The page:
One way to deal with it on the street would be to use your elbow to deliver a strike to the soloplexes (sorry for the spelling!) or ribs while falling on top of them as they hit the ground. This really hurts and I wouldn't try it in class unless you have a willing party to try it out on and they know it's coming!!
Another way to deal with it on the street is to simply make sure that their head lands on the ground first as you fall down on them.... they will most likely let go at that point.

Good luck!

Nathan Snow
Michigan
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Old 03-17-2006, 09:18 AM   #16
raul rodrigo
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Re: Aiki-Otoshi

Quote:
Fiona Darbyshire wrote:
Now here's the next question, from a fellow petite woman: does anyone have any good tips for doing this throw on nervous ukes who cling to your back like a limpet and thus pull you over with them? (I'm fairly guilty of this myself, but I'm light, so most of my nages can just stand there while I slide...)
If you throw him straight back then there is a chance he can pull you down. If you throw in a circular motion on a horizontal plane at the same time you do the "lift" on the knees or even the ankles, then he will spin around the axis of your body and then fall behind you. and even his arm/hand on your shoulder will slide off. As long as he is falling straight back, the arm near you, on your shoulder, will be tempted to grab you.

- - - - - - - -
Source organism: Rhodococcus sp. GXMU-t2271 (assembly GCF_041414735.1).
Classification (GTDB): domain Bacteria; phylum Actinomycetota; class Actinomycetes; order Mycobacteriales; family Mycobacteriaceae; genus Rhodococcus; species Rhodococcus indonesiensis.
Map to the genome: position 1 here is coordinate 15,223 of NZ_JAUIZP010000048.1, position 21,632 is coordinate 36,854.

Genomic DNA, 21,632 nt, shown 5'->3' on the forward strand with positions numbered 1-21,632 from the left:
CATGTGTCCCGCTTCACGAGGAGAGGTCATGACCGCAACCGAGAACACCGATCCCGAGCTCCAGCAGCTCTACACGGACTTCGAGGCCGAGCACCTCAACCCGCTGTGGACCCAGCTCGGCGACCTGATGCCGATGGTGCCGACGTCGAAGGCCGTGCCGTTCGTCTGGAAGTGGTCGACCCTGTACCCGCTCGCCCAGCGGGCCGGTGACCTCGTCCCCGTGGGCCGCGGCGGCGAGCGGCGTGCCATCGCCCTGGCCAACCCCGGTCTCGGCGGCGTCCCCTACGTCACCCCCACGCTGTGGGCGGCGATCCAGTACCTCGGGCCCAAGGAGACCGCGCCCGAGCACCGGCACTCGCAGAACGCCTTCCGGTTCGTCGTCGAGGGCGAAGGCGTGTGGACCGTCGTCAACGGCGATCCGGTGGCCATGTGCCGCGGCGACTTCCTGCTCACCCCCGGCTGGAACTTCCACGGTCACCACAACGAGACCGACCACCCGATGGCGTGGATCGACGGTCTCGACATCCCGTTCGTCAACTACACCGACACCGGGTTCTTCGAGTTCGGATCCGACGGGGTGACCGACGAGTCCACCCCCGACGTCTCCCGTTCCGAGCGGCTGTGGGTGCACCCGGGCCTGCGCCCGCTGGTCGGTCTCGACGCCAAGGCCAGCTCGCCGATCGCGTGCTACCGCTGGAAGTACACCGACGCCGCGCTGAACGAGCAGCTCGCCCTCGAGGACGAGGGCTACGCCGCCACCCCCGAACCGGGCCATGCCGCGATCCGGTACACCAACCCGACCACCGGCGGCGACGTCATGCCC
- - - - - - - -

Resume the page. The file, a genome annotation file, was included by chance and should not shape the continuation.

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Old 03-17-2006, 09:34 AM   #17
Ron Tisdale
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Re: Aiki-Otoshi

I like that description Raul, thanks!

Best,
Ron

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Old 03-17-2006, 10:55 AM   #18
Jose Garrido
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Re: Aiki-Otoshi

Ron,

In NGA the attack point is just above the ankle. This give great leverage, so this would be real good for a smaller person.

Jose'

Jose' delCristo Garrido
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Old 03-17-2006, 01:51 PM   #19
Karen Wolek
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Re: Aiki-Otoshi

In my dojo, we hold onto uke's knees. Like this photo:

http://honkadori.radek.sk/image/techniky/aikiotoshi.gif